With the help of The Avengers, Star Wars, and a slew of Pixar and Disney studios hits, Disney (NYSE:DIS) has become a filmmaking powerhouse in recent years. In 2019 alone, the House of Mouse is responsible for five of the top six grossing movies, with each one generating more than $1 billion in box office receipts.
Even without the recent addition of 20th Century Fox, Disney topped a threshold this weekend that's been breached just twice before and is on track to set a new all-time record for total box office by a single studio.
Freezing out the competition
Disney had high hopes for Frozen 2 after some of its recent high-profile releases did live up to expectations, and the film didn't disappoint. The movie snowballed to an estimated $130 million in domestic ticket sales in the opening weekend alone, and more than $350 million around the globe -- making it the biggest worldwide animated launch of all time. The movie also set a record at IMAX theaters, contributing more than $18 million to its global ticket sales -- again the best-ever performance for an animated film.
Frozen 2 thawed Disney's recent cold spell. A live-action remake of the animated classic Dumbo failed to connect with moviegoers, generating a paltry (in Disney terms) $353 million in ticket sales. Maleficent: Mistress of Evil -- a sequel to the highly successful live-action Maleficent -- also disappointed, with about $472 million in box office receipts so far.
A record-setting year
The opening weekend performance of Frozen 2 has propelled Disney past $3 billion in overall domestic box office, only the third time in history that any studio has eclipsed that watermark -- and Disney also accounts for both of the previous two instances. The House of Mouse is also on track to beat its previous record of $3.09 billion, and that doesn't count any contribution from the studios recently acquired in the Fox acquisition.
Current estimates suggest the company should end up the year with more than $3.5 billion in domestic box office, and more than $11 billion worldwide, with a final push provided by both Frozen 2 and Star Wars: The Rise of Skywalker -- the final installment in a franchise more than 40 years in the making.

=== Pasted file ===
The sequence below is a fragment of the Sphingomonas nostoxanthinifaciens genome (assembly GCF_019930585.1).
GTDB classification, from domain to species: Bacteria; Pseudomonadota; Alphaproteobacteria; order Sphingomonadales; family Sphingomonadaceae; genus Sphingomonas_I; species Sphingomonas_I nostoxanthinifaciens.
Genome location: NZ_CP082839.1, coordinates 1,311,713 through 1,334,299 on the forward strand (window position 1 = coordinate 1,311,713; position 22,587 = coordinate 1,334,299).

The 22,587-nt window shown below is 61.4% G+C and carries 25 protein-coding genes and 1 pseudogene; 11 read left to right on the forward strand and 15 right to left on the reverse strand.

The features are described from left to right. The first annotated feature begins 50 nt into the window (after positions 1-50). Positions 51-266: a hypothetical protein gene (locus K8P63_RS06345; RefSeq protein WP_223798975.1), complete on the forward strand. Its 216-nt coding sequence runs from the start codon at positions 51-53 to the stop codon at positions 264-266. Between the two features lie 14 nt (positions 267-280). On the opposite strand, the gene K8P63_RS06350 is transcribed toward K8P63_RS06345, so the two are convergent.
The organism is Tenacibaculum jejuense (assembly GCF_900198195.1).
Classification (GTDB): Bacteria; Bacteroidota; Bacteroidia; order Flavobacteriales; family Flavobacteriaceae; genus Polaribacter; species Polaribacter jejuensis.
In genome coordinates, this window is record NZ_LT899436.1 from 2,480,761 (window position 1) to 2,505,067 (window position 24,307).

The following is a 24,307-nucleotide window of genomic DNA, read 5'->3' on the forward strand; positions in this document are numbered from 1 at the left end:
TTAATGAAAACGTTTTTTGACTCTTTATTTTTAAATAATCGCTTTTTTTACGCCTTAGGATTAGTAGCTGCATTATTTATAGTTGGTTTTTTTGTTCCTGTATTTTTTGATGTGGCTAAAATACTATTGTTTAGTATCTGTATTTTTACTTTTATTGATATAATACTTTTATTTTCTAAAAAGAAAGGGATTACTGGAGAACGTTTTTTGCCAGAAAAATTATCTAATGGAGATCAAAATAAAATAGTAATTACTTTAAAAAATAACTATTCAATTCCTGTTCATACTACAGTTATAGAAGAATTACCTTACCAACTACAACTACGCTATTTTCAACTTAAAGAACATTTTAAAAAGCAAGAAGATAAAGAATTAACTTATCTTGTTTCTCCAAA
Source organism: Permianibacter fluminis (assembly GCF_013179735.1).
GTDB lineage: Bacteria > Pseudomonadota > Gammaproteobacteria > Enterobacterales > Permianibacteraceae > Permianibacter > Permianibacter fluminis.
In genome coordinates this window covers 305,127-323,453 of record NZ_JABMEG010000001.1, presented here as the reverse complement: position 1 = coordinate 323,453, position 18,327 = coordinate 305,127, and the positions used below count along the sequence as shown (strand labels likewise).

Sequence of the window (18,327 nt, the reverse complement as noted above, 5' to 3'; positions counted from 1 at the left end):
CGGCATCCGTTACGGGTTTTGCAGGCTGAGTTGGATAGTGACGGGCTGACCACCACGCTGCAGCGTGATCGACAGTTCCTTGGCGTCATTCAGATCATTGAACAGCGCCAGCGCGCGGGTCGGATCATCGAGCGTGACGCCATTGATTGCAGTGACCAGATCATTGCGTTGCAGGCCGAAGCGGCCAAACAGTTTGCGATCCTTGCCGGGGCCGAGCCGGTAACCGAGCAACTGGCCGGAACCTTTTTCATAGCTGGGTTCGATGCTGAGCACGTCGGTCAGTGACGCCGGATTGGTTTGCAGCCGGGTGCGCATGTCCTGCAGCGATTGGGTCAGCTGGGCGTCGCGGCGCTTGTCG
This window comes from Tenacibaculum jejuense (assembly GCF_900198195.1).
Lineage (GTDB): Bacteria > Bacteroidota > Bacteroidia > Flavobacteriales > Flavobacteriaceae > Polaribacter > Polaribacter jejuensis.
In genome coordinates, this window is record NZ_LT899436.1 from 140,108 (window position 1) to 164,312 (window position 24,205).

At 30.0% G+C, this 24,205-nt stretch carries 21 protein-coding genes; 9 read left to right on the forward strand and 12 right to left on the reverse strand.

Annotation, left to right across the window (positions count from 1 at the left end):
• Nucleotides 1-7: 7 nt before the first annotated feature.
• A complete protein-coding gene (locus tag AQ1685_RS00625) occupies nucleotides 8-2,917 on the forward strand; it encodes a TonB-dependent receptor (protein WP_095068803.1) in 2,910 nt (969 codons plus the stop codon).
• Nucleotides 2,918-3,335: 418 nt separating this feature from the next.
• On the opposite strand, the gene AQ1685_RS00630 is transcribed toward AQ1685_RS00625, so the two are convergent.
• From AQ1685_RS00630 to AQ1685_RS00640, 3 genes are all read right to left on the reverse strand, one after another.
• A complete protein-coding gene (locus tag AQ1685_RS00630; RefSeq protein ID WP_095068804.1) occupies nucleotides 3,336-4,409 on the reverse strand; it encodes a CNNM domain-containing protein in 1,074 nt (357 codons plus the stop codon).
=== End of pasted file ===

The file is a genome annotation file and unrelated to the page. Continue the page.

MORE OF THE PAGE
A large part of Disney's blockbuster year was the runaway success of Avengers: Endgame. The movie began its run with a record-setting weekend in April, eventually becoming the biggest grossing film of all time, with more than $2.79 billion in ticket sales.
Why it matters to Disney investors
Disney's success at the multiplex is about more than just bragging rights.
First, for the fiscal year ended Sept. 28, revenue from the company's studio entertainment segment grew 11% year over year, adding more than $1 billion to last year's take. This helped take up the slack in a year when the parks, experiences, and products segment struggled, growing just 6%.
Second, and perhaps more importantly, the success of these films helps feed the results in every other segment fueled by consumer discretionary income. It helps drive families to Disney theme parks, hotels, resorts, and cruise ships, while also helping generate demand for all manner of Disney products, from plush toys to video games, and from action figures to playsets.
Also, as demonstrated by the recent successful launch of Disney+, it adds to the company's ever-growing treasure trove of intellectual property that Disney will be able to monetize for decades to come.